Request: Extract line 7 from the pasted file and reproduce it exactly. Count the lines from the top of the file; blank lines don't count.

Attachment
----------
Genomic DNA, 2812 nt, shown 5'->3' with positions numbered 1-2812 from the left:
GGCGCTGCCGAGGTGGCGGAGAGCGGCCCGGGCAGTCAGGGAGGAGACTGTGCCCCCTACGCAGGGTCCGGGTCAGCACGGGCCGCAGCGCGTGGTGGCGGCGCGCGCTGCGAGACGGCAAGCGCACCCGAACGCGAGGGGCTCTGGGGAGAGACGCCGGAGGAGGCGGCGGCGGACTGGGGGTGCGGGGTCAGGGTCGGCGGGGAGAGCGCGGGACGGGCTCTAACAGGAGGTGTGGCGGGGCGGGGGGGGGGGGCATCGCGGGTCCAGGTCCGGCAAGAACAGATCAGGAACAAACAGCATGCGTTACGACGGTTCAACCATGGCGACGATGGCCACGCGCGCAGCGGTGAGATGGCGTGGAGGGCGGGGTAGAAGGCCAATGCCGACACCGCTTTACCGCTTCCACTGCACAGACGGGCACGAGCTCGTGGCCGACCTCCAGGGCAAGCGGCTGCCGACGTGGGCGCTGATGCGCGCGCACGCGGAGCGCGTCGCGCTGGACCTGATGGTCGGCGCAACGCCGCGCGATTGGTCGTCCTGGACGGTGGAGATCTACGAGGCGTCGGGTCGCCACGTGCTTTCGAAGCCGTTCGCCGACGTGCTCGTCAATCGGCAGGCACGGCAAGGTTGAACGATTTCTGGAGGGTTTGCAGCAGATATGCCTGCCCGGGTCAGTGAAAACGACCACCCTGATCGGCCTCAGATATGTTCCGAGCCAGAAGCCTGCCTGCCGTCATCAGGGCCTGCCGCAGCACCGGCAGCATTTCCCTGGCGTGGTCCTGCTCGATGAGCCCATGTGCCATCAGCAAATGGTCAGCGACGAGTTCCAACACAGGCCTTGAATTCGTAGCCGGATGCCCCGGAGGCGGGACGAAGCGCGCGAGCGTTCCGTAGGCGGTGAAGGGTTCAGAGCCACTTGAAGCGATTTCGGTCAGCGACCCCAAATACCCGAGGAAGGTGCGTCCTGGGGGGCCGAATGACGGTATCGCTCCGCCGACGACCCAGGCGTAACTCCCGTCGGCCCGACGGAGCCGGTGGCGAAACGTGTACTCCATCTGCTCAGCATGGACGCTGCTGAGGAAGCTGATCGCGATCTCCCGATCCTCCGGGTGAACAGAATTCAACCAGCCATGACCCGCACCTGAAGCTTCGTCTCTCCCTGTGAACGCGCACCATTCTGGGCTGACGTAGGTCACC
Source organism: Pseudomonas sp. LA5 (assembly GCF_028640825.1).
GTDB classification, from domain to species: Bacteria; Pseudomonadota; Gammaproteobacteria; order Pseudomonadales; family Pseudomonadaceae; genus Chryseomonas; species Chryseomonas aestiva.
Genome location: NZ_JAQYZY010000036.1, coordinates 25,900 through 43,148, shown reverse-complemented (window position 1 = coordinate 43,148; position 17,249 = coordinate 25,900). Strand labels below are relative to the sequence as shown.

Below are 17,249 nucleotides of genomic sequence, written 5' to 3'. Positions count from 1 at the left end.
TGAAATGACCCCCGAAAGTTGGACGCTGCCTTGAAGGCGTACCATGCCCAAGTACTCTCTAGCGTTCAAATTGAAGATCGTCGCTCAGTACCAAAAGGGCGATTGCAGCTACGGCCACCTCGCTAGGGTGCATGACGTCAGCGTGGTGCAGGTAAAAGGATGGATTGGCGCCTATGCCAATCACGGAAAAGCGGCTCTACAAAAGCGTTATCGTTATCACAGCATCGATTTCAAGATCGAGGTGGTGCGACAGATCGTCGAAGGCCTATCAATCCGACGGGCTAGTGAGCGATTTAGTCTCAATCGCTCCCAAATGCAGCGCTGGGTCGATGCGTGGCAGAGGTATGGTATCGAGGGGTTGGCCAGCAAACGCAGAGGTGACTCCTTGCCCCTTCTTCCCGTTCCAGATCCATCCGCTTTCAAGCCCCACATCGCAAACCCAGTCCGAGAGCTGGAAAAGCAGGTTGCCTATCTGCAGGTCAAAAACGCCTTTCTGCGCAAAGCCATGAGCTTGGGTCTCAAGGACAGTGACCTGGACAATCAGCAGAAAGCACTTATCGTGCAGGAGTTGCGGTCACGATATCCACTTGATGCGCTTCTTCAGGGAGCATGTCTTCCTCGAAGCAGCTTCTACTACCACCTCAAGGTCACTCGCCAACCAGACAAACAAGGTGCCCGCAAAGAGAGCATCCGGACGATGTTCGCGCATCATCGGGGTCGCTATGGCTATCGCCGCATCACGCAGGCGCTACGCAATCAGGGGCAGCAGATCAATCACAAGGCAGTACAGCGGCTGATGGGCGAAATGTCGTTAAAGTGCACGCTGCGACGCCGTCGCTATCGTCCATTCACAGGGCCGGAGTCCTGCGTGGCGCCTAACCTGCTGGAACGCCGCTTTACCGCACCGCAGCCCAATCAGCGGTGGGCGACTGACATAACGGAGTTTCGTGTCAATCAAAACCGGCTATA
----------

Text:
TGAAATGACCCCCGAAAGTTGGACGCTGCCTTGAAGGCGTACCATGCCCAAGTACTCTCTAGCGTTCAAATTGAAGATCGTCGCTCAGTACCAAAAGGGCGATTGCAGCTACGGCCACCTCGCTAGGGTGCATGACGTCAGCGTGGTGCAGGTAAAAGGATGGATTGGCGCCTATGCCAATCACGGAAAAGCGGCTCTACAAAAGCGTTATCGTTATCACAGCATCGATTTCAAGATCGAGGTGGTGCGACAGATCGTCGAAGGCCTATCAATCCGACGGGCTAGTGAGCGATTTAGTCTCAATCGCTCCCAAATGCAGCGCTGGGTCGATGCGTGGCAGAGGTATGGTATCGAGGGGTTGGCCAGCAAACGCAGAGGTGACTCCTTGCCCCTTCTTCCCGTTCCAGATCCATCCGCTTTCAAGCCCCACATCGCAAACCCAGTCCGAGAGCTGGAAAAGCAGGTTGCCTATCTGCAGGTCAAAAACGCCTTTCTGCGCAAAGCCATGAGCTTGGGTCTCAAGGACAGTGACCTGGACAATCAGCAGAAAGCACTTATCGTGCAGGAGTTGCGGTCACGATATCCACTTGATGCGCTTCTTCAGGGAGCATGTCTTCCTCGAAGCAGCTTCTACTACCACCTCAAGGTCACTCGCCAACCAGACAAACAAGGTGCCCGCAAAGAGAGCATCCGGACGATGTTCGCGCATCATCGGGGTCGCTATGGCTATCGCCGCATCACGCAGGCGCTACGCAATCAGGGGCAGCAGATCAATCACAAGGCAGTACAGCGGCTGATGGGCGAAATGTCGTTAAAGTGCACGCTGCGACGCCGTCGCTATCGTCCATTCACAGGGCCGGAGTCCTGCGTGGCGCCTAACCTGCTGGAACGCCGCTTTACCGCACCGCAGCCCAATCAGCGGTGGGCGACTGACATAACGGAGTTTCGTGTCAATCAAAACCGGCTATA